Will Egypt seek a deal with Syria to keep extremists at bay?

What Arabic commentators are saying about the Syrian crisis.

It seems that Egypt is paving the way for a rapprochement with the Assad regime under the banner of fighting the Muslim Brotherhood, argued Abdel Bari Atwan in an opinion piece on the London-based news website Rai Al Youm.

Egypt’s foreign ministry invited 11 independent Syrian opposition figures from various political and religious backgrounds to participate in a Cairo symposium early this week.

This suggests that Egypt is trying to find a new Syrian political body and crystallise a stance which is different to that of the Friends of Syria Group, with a view to bringing the Syrian regime back to the Arab fold, the writer said.

The importance of this move stems from three pivotal facts. The first is that the conference came days before Egypt’s presidential elections slated for May 26 and 27, which former army chief Abdel Fattah El Sisi will certainly win. Mr El Sisi won 95 per cent of the votes cast abroad, and it would not be a surprise if he gets the same percentage in the final results, the writer said.

The second is that Egypt’s foreign minister, Nabil Fahmy, met the carefully-selected Syrian participants, including Muaz Al Khatib, Haytham Manna, Aref Dalila and Jihad Makdissi – a telltale move that reflects the “future Syria” the Egyptian government is looking towards.

The third fact is that these Syrian guests have two things in common: they are all secular, with not a single Islamist among them, and second, they are all against arming the opposition and toppling the regime by military means.

The question is whether this new move is entirely Egyptian or has been made in coordination with Egypt’s allies in the Gulf, the US, the UK and France, the writer said. Saudi Arabia has been the greatest supporter of the Syrian National Coalition.

Therefore the Egyptian initiative, if it has been coordinated with Riyadh, might indicate an imminent change in the Saudi policy towards the Syrian conflict. This argument is backed by the fact that Riyadh has indicated that it is willing to open a dialogue with Iran over all contentious issues, including Syria.

Egypt might have the most active role in the Syrian crisis in the future and the would-be president, Mr El Sisi, might announce his support for the Syrian regime under the banner of fighting terrorism.

Both Mr El Sisi and Syrian leader Bashar Al Assad are hostile towards political Islam, particularly the Muslim Brotherhood. And, of course, their victory is certain in their respective elections.

Meanwhile, Areeb Rantawi remarked in the Jordanian daily Addustour that the Syrian regime is making steady progress on the battlefield while the opposition is making gains on the political front.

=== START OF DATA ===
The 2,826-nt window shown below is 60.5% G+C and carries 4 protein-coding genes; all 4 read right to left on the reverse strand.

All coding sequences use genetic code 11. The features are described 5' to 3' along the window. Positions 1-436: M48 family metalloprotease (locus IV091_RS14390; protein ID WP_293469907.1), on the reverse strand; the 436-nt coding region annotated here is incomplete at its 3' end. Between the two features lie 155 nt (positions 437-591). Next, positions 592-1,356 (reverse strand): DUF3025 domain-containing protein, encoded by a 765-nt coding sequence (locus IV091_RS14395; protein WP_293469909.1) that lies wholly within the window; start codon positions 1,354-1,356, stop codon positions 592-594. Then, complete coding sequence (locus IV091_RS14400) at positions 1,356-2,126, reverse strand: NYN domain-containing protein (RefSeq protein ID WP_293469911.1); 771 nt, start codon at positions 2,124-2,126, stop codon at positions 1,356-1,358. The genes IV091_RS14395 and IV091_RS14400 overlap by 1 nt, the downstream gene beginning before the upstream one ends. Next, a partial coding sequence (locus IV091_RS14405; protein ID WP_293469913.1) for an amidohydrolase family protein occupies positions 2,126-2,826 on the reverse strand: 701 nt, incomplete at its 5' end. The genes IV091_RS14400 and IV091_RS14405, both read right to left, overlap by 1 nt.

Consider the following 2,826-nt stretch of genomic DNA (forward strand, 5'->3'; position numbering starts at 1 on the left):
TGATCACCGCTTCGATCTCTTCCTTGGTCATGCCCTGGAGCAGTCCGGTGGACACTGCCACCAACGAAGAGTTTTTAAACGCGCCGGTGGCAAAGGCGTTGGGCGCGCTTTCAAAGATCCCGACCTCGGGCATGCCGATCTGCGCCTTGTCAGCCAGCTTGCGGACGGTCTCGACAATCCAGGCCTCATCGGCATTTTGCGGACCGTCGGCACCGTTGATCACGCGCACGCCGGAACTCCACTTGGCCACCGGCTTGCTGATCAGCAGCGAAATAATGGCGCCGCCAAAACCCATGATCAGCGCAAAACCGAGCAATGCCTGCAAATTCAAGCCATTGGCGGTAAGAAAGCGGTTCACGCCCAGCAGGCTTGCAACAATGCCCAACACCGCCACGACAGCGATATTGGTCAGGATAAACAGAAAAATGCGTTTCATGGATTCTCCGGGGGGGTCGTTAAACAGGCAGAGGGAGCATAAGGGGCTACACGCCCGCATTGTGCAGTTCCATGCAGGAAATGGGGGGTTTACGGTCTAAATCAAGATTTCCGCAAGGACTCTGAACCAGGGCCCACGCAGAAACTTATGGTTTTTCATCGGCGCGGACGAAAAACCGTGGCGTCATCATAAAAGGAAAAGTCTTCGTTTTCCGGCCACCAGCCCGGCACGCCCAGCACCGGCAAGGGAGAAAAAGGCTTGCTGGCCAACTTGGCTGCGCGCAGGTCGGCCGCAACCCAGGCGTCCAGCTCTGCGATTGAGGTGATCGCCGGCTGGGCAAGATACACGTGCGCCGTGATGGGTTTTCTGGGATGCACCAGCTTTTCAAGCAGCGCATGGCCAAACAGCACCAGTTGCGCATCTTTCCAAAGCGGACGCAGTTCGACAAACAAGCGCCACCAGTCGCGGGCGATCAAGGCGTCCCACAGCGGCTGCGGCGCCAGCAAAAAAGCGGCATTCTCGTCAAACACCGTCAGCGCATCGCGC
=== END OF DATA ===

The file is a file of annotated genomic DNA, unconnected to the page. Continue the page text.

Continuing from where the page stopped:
While a delegation from the SNC made an unprecedented visit to the US to meet President Barack Obama and other senior officials, the Syrian government and its allies were ecstatic about retaking Old Homs and establishing control over most parts of the strategic governorate.

Similarly, while the Syrian delegation was paying a crucial visit to France to meet the French president, Francois Hollande, and receive the Syrian embassy building in Paris, the Syrian regime was making remarkable victories on two fronts, breaking a year-long rebel siege of a prison in Aleppo in the north and mounting a surprise offensive on rebels in Daraa in the south.

The order of the day is that the Syrian regime is winning on the ground at home, whereas the opposition is succeeding abroad, politically and diplomatically, amid reports that some pro-opposition Arab countries have renewed efforts to grant the SNC Syria’s Arab League seat.

But as it stands, it is military support that the Syrian opposition needs most, as the Syrian army troops continue to make headway in the war. In the meantime, the West, concerned about the growing influence of extremists, remains hesitant about supplying the opposition with game-changing weapons.

The regime, the writer said in conclusion, will continue to make breakthroughs on the ground, the opposition will continue to be divided and fight each other, and the international community will keep backing the SNC politically and financially, and to a lesser degree, militarily.

The battle in Syria will run for a very long time unless there is a deal between the US and Russia, and a rapprochement between Saudi Arabia and Iran, both of which seem unlikely in the near future.


Published: May 22, 2014 04:00 AM


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